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Portal:Hinduism

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Aum, an all-encompassing, mystical entity, representative of the Hindu religion and philosophy.

Hinduism (Sanskrit Hindū Dharmaहिन्दू धर्म, also known as Sanātana Dharma सनातन धर्म, and Vaidika Dharma वैदिक धर्म) is a dharma (the word “Dharma” does not match any other word in English) originating in the Indian subcontinent, based on the Vedas, which is thought to be the oldest religious tradition still practiced today[citation needed]. The term “Hinduism” is heterogeneous, as Hinduism consists of several schools of thought. It encompasses many religious rituals that widely vary in practice, as well as many diverse philosophies. Most Hindus believe in a supreme cosmic Spirit, which may be understood in abstract terms as Brahma or which may be worshipped in personal forms such as Vishnu, Shiva or Shakti. Hinduism is the third largest religion in the world with approximately 1.5 billion adherents, (2010), approximately 1.25 billion of whom are in India.

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Saraswati - goddess of knowledge, learning and arts in Hinduism
Saraswati is the Hindu goddess of knowledge, music, arts, wisdom and learning. She is a part of the trinity of Saraswati, Lakshmi and Parvati in Hinduism. They are the partners of the trinity of Hindu gods Brahma, Vishnu and Shiva respectively.

Saraswati as a goddess is mentioned in the most ancient layer of Sanskrit texts of Hinduism, namely the Rigveda. She has remained significant as a goddess from the Vedic age through modern times of Hindu traditions. She is generally shown to have four arms, but sometimes just two. When shown with four hands, those hands hold a pustaka (book or script), a mala (rosary, garland), a water pot and a musical instrument. Each of these items have symbolic meaning in Hinduism.

Some Hindus celebrate the festival of Vasant Panchami (the fifth day of spring) celebrating goddess Saraswati, and mark the day by helping young children learn how to write alphabets on that day. Saraswati as a goddess of knowledge, music and arts is also found outside India, such as in Japan, Vietnam, Bali (Indonesia) and Myanmar.

Selected picture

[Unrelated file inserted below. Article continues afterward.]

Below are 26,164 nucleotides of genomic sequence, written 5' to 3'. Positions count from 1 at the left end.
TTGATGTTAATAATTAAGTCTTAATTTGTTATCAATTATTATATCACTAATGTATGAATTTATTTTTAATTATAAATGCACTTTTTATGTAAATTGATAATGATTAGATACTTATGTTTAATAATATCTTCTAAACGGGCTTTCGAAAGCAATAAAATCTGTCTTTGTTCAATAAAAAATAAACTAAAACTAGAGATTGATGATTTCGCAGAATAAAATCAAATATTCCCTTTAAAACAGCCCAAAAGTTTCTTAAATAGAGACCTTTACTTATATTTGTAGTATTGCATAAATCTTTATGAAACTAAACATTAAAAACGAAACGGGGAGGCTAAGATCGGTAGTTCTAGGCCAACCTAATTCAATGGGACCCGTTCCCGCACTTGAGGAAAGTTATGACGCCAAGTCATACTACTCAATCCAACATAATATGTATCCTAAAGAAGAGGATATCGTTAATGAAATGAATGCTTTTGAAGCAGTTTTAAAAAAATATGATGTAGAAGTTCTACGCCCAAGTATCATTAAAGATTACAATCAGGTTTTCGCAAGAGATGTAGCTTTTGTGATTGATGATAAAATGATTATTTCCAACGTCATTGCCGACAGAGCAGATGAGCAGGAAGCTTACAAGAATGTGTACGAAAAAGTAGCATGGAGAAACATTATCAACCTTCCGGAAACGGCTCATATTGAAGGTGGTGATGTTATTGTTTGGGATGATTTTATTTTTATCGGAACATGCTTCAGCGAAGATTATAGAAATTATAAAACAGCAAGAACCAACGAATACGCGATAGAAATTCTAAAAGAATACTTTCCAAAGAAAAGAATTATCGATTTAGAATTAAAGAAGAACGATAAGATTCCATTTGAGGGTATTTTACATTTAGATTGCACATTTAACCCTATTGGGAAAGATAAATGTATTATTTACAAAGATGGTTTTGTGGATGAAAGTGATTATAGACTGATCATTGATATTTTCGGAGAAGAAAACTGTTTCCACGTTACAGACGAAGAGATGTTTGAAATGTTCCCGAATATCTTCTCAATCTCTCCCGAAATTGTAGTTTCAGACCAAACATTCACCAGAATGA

Saraswati.jpg
Credit: Raja Ravi Verma
Depiction of the Goddess Saraswati

Selected biography

Adi Shankara
Adi Shankara was a Hindu philosopher and theologian from India. He is the most renowned exponent of the Advaita Vedanta school of philosophy, from whose doctrines the main currents of modern Indian thought are derived. His works in Sanskrit discuss the unity of the Ātman and Brahman, the idea that there is interconnected oneness in all of existence, that eternal Truth is Ātman that is within every human being and all living beings. He wrote copious commentaries on the Vedic canon (Brahma Sutras, Principal Upanishads and Bhagavad Gita) in support of his thesis. Shankara also authored Upadesasahasri, his most important original philosophical work. His works elaborate on ideas found in the Upanishads. He also explained the key difference between Hinduism and Buddhism, stating that Hinduism asserts "Atman (Soul, Self) exists", while Buddhism asserts that there is "no Soul, no Self".

Adi Shankara died in the thirty third year of his life, and reliable information on his actual life is scanty. Various texts state that Shankara travelled extensively across the Indian subcontinent to propagate his philosophy through discourses and debates with other thinkers of competing Indian philosophies. He established the importance of monastic life as sanctioned in the Upanishads and Brahma Sutra, in a time when the Mīmāṃsā school established ritualism and ridiculed monasticism. He is reputed to have founded four mathas ("monasteries"), which helped in the historical development, revival and the spread of Advaita Vedanta school of Hinduism. He is also credited with initiating the Kumbh Mela – one of the world's largest periodic religious pilgrimages.

Adi Shankara is believed to be the organiser of the Dashanami monastic order and the founder of the Shanmata tradition of worship. He is also known as Adi Shankaracharya.

Selected quote

Henry David Thoreau
In the morning I bathe my intellect in the stupendous and cosmogonal philosophy of the Bhagavad Gita in comparison with which our modern world and its literature seem puny and trivial.
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